Using a HELOC to Grow Wealth
Is Using a HELOC to Grow Wealth Dangerous?—Part I
Due to the concern of some fairly well-known financial pundits, a number of wage earners have been, let us say, “reluctant” to try any sort of strategy that begins with incurring a debt. This two-part series will ask and answer the question: is using a HELOC to grow wealth the same as using debt? In part one, we will also go over the HELOC concept in general and learn how it can be used.
The most naked way to use debt to grow money would be to take out an unsecured bank loan and put that money in the stock market. This method is essentially the same as buying lotto tickets with a credit card or betting it all on black at your local casino. But is using HELOC capital the same thing?
What is a HELOC?
A HELOC is a home equity line of credit. You get this product from a bank. It is a way to pay for real estate just like a mortgage is; but that’s about where the similarities end. Properly used, a HELOC can not only help you pay your property off faster, it can help you save on interest and also allow for your home’s equity to earn its own capital.
Briefly, a mortgage is a lender (usually a bank) investing in you for a 15-30 year term for the amount your real estate is sold to you for. The lender is paid their profit through the interest rate you pay on your loan. They make sure to pay themselves first by a repayment structure called amortization. Essentially, the first half of your mortgage note is paying primarily the profit to the lender and the second half is paying for the property itself.
A HELOC is also money fronted to you by a bank but the way you can use it is very different. Let us say your house is worth $200,000. A bank will generally issue a HELOC for 80-90% LTV (loan-to-value), so this means you could buy that property with a HELOC as long as you have some money down. We will be conservative. If you find a bank that will issue you a HELOC for 85% LTV, then you would need to have $30,000 in addition to the $170,000 HELOC issuance. So far, this isn’t anything novel—you qualify for mortgages similarly. Here is where it gets interesting.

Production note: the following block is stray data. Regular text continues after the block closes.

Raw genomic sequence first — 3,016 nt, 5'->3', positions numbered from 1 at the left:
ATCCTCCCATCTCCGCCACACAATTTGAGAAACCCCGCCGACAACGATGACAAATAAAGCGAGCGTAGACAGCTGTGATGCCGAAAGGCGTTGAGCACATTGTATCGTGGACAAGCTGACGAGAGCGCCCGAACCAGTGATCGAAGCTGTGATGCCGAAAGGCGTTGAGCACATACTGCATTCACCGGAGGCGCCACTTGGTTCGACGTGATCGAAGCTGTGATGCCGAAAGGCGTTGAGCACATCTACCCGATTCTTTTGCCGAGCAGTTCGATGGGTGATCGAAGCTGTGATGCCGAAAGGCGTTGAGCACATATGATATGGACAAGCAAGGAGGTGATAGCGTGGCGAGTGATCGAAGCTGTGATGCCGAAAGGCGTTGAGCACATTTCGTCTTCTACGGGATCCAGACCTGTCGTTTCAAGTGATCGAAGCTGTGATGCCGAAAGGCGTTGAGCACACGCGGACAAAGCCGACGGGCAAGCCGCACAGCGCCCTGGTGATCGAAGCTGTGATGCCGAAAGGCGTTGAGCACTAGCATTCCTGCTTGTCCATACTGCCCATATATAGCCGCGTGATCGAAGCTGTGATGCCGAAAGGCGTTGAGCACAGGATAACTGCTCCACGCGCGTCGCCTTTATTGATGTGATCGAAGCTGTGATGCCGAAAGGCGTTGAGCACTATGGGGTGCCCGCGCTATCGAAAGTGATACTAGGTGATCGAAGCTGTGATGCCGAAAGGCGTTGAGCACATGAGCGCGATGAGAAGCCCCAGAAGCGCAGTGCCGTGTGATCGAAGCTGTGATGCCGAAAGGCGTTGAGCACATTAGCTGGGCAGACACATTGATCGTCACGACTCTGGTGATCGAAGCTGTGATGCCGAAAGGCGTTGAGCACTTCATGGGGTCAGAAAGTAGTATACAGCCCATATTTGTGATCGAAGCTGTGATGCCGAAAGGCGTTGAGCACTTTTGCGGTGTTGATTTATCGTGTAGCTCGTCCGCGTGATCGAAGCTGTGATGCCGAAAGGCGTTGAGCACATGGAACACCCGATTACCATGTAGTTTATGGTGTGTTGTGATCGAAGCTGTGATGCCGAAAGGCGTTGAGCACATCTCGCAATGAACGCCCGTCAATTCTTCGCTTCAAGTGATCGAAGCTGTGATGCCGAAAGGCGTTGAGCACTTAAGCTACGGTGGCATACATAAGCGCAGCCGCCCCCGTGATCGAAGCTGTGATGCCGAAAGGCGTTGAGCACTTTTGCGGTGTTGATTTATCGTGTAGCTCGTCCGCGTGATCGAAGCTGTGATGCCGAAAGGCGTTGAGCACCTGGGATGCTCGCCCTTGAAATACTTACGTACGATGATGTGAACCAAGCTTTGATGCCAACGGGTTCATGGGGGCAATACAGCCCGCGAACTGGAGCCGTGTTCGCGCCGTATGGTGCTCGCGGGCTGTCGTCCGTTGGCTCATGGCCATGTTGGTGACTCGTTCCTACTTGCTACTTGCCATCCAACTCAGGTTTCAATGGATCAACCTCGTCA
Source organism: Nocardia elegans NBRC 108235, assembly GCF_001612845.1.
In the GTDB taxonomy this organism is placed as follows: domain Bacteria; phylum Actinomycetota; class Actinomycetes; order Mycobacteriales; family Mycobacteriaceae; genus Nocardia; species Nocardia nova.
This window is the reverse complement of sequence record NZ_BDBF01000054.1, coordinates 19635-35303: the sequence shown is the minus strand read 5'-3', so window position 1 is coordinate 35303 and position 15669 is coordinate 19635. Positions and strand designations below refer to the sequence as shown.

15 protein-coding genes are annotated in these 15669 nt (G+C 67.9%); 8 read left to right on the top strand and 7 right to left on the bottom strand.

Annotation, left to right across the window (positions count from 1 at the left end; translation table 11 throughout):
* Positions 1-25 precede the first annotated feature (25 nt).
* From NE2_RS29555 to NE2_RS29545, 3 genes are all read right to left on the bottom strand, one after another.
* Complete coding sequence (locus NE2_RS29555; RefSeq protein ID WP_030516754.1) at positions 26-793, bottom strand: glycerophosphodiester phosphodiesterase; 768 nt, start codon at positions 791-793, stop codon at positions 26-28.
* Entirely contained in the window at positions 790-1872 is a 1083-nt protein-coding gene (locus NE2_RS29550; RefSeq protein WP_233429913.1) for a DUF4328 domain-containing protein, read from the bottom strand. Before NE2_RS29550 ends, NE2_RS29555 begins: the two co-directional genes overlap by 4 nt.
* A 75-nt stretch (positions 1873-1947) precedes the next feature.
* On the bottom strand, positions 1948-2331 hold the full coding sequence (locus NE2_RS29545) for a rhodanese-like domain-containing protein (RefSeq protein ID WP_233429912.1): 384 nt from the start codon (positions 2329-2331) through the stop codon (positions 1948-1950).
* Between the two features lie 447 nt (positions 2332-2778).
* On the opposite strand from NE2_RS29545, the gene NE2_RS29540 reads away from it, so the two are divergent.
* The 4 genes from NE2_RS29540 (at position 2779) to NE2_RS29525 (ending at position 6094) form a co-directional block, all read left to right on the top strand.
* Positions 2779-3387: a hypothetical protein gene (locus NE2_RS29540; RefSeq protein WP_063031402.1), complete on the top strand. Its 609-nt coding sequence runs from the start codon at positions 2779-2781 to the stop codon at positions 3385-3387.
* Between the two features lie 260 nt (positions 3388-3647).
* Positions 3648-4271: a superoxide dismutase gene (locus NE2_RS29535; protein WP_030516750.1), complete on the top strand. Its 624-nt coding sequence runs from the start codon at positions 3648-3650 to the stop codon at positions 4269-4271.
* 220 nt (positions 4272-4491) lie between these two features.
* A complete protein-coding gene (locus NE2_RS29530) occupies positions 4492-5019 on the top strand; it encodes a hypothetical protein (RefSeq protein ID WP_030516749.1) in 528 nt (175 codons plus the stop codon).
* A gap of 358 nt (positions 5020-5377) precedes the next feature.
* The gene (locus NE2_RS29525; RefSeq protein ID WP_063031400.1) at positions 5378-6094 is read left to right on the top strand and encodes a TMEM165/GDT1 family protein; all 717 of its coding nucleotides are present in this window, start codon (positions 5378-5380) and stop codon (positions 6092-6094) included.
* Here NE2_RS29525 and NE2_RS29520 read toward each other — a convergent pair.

While mortgages and HELOCs consist of amounts of money you owe to a lender, a mortgage is paid out of your pocket and you never see that money again. It goes to the bank for their use. A HELOC is different. It is essentially a giant-size credit card. You can keep reusing the limit on a credit card as many times as you like. The amount of “credit” available to you is the only limitation on what you can spend.
Using the model of a credit card will help you to comprehend a HELOC if this is a new financial concept for you. When you are issued a new credit card, you have a limit, and this is the amount of money you can charge to the card. After you begin charging items to the card, you now incur a balance. The balance is what you owe back to the credit card company. Your spending limit is reduced as your balance increases.
If you have a maxed out credit card, you then have no available limit until you make a payment. Any payment on the principal will open up the ability to charge once again. This charge/pay/charge cycle is available to you to keep up as long as you own that card.
How Can a HELOC Be Used to Grow Wealth?
The HELOC works like a credit card except for one way.